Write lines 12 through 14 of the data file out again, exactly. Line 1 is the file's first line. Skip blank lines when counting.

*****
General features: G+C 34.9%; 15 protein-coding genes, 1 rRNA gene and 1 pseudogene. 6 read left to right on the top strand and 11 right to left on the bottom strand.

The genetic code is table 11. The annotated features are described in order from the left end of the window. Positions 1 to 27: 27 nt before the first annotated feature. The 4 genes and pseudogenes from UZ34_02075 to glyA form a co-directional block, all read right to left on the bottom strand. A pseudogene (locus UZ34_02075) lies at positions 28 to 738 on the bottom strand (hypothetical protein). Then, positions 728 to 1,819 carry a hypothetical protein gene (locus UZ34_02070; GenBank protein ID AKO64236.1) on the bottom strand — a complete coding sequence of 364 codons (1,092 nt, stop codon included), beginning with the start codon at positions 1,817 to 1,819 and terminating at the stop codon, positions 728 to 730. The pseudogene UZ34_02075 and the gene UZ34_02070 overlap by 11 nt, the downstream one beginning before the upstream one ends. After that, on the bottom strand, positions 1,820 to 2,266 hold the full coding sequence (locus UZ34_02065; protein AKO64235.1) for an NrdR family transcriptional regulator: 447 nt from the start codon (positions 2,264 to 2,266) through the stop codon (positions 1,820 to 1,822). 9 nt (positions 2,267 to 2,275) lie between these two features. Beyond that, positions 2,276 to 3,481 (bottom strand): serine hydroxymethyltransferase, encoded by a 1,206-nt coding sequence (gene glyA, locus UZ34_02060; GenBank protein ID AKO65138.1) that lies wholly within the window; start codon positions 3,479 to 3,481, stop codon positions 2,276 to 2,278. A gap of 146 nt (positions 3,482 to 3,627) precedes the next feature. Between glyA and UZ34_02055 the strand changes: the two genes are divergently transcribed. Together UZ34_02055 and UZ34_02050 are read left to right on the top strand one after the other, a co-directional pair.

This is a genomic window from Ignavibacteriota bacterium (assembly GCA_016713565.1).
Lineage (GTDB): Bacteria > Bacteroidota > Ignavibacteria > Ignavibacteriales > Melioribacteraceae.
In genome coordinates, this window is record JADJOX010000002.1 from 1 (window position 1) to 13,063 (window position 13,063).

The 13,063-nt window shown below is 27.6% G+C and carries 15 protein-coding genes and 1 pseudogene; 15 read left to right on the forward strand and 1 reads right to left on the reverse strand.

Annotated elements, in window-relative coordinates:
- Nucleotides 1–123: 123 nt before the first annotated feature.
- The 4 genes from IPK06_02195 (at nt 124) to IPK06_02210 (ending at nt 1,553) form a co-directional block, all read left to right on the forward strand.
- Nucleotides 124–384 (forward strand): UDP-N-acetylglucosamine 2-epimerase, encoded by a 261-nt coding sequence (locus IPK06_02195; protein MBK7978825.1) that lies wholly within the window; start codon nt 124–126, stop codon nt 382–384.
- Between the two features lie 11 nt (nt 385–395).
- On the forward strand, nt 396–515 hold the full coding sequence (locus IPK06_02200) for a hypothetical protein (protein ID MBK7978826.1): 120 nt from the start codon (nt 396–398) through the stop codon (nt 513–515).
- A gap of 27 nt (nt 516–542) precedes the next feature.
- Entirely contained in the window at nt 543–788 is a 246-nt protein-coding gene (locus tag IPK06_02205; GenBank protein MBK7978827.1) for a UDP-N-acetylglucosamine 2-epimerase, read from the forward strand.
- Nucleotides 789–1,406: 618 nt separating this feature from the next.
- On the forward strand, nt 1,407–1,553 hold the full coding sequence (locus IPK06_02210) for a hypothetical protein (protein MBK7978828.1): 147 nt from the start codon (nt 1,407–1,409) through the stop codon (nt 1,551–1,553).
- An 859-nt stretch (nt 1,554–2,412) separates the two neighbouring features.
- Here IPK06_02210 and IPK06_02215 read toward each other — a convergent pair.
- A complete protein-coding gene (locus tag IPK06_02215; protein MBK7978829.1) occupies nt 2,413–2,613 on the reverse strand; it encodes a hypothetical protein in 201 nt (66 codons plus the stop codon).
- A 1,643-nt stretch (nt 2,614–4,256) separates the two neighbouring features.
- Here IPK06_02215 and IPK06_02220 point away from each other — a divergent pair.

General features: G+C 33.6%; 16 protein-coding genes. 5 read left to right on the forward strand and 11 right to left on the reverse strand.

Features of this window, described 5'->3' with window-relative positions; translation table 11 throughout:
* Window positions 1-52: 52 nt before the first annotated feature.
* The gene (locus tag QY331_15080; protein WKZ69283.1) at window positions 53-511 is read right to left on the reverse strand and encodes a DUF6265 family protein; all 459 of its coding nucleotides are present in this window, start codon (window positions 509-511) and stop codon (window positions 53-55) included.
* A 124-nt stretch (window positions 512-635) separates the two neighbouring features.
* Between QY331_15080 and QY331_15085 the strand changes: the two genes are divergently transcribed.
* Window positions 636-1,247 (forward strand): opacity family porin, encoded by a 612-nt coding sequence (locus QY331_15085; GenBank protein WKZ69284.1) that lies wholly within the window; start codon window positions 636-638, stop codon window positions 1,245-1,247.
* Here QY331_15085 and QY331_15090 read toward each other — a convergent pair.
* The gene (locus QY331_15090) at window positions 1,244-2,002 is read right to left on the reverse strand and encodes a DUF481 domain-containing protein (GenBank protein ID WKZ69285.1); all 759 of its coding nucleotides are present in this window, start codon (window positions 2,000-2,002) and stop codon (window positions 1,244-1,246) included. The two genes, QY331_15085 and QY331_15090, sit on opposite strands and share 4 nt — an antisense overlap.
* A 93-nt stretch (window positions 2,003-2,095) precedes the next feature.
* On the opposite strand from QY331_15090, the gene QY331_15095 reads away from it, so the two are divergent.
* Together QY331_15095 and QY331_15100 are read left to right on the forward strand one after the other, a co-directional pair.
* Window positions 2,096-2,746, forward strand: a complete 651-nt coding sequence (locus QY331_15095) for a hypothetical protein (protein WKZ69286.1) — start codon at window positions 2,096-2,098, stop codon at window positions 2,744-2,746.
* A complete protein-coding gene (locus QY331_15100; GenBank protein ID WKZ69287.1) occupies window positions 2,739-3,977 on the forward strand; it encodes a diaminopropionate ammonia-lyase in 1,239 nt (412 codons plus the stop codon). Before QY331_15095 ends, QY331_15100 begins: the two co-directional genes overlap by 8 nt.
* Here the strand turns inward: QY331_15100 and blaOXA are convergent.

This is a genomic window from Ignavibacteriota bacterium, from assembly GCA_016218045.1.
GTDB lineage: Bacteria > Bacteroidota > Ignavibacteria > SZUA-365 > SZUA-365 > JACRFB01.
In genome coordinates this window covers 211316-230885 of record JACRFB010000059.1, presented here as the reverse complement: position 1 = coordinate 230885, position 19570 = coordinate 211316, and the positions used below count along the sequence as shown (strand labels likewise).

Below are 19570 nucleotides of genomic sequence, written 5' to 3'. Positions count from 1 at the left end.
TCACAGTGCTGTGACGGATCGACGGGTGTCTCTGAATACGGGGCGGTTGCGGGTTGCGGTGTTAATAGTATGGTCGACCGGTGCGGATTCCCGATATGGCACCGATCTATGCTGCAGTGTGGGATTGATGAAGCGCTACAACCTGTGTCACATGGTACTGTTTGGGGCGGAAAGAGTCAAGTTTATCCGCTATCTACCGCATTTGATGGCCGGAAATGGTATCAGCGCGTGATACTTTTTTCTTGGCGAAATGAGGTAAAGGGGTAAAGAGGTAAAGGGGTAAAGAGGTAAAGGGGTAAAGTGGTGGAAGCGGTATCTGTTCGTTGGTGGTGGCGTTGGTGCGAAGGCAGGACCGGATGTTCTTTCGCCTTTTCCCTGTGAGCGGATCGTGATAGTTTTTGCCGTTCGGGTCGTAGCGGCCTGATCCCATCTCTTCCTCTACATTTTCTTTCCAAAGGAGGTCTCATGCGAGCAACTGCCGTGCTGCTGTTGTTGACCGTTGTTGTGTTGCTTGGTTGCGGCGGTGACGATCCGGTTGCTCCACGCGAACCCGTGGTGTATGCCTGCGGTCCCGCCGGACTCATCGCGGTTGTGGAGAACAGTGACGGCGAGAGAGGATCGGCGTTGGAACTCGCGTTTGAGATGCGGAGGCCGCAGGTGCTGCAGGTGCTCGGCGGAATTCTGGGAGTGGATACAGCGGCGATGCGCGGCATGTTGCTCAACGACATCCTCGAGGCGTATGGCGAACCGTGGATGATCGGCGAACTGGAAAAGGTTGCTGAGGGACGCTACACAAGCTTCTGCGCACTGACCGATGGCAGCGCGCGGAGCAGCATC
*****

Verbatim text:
- On the forward strand, nt 396–515 hold the full coding sequence (locus IPK06_02200) for a hypothetical protein (protein ID MBK7978826.1): 120 nt from the start codon (nt 396–398) through the stop codon (nt 513–515).
- A gap of 27 nt (nt 516–542) precedes the next feature.
- Entirely contained in the window at nt 543–788 is a 246-nt protein-coding gene (locus tag IPK06_02205; GenBank protein MBK7978827.1) for a UDP-N-acetylglucosamine 2-epimerase, read from the forward strand.